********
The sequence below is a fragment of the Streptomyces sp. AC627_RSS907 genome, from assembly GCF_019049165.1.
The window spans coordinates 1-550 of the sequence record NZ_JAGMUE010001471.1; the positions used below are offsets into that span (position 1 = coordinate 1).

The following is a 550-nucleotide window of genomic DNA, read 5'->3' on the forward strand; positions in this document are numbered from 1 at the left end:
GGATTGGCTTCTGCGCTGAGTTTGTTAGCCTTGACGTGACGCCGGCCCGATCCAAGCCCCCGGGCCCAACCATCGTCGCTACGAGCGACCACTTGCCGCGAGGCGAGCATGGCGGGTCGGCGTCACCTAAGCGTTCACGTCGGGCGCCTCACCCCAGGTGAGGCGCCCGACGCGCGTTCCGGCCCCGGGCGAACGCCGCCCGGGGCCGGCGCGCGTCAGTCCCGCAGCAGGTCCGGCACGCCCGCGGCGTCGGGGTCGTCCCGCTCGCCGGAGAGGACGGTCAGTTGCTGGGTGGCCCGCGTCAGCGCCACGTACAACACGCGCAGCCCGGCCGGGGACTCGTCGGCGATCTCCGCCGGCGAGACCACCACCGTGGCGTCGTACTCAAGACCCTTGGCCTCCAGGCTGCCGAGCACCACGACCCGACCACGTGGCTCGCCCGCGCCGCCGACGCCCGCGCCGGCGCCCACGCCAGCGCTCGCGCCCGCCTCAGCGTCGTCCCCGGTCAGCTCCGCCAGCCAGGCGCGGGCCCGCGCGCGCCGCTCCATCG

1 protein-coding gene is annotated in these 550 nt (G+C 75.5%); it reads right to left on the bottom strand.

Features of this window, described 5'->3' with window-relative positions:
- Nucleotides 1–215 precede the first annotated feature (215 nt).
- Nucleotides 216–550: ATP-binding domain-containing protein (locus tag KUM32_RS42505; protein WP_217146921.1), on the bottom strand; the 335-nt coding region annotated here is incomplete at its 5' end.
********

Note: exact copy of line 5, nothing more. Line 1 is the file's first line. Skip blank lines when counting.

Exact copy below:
1 protein-coding gene is annotated in these 550 nt (G+C 75.5%); it reads right to left on the bottom strand.